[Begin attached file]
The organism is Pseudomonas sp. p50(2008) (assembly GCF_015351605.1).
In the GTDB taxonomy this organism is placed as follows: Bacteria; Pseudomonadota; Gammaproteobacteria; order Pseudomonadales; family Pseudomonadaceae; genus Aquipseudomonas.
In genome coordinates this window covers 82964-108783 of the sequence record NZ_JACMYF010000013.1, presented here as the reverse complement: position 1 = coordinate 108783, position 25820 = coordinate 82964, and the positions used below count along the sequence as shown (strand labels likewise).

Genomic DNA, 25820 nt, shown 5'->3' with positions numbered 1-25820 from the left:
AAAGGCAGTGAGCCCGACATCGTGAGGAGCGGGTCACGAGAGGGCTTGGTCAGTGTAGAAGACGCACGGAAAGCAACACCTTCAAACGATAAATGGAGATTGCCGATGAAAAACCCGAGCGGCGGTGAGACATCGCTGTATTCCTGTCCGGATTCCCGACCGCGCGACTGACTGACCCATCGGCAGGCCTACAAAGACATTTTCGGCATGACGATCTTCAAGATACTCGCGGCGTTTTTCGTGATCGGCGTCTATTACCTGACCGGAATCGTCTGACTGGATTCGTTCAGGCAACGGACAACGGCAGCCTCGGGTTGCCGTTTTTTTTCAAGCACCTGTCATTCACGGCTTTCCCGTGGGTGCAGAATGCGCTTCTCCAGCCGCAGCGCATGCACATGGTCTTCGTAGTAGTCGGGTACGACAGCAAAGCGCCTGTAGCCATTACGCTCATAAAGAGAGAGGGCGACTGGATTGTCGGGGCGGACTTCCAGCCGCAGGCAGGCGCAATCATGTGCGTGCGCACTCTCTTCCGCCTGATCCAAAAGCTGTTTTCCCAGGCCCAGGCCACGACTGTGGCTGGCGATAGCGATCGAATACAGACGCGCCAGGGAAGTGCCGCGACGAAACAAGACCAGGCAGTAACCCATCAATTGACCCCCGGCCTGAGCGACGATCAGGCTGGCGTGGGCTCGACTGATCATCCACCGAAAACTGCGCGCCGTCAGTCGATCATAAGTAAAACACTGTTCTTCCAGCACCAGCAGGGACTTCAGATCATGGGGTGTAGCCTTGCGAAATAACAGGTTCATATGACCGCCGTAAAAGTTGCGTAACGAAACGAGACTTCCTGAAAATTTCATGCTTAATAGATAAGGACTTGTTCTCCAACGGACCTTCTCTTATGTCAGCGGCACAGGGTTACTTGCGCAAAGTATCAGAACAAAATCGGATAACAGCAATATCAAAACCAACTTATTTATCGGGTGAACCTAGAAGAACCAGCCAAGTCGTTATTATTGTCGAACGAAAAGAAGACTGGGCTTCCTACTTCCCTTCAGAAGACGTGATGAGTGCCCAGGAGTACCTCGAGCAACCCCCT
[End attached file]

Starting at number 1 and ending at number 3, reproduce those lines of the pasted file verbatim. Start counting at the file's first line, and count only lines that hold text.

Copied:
The organism is Pseudomonas sp. p50(2008) (assembly GCF_015351605.1).
In the GTDB taxonomy this organism is placed as follows: Bacteria; Pseudomonadota; Gammaproteobacteria; order Pseudomonadales; family Pseudomonadaceae; genus Aquipseudomonas.
In genome coordinates this window covers 82964-108783 of the sequence record NZ_JACMYF010000013.1, presented here as the reverse complement: position 1 = coordinate 108783, position 25820 = coordinate 82964, and the positions used below count along the sequence as shown (strand labels likewise).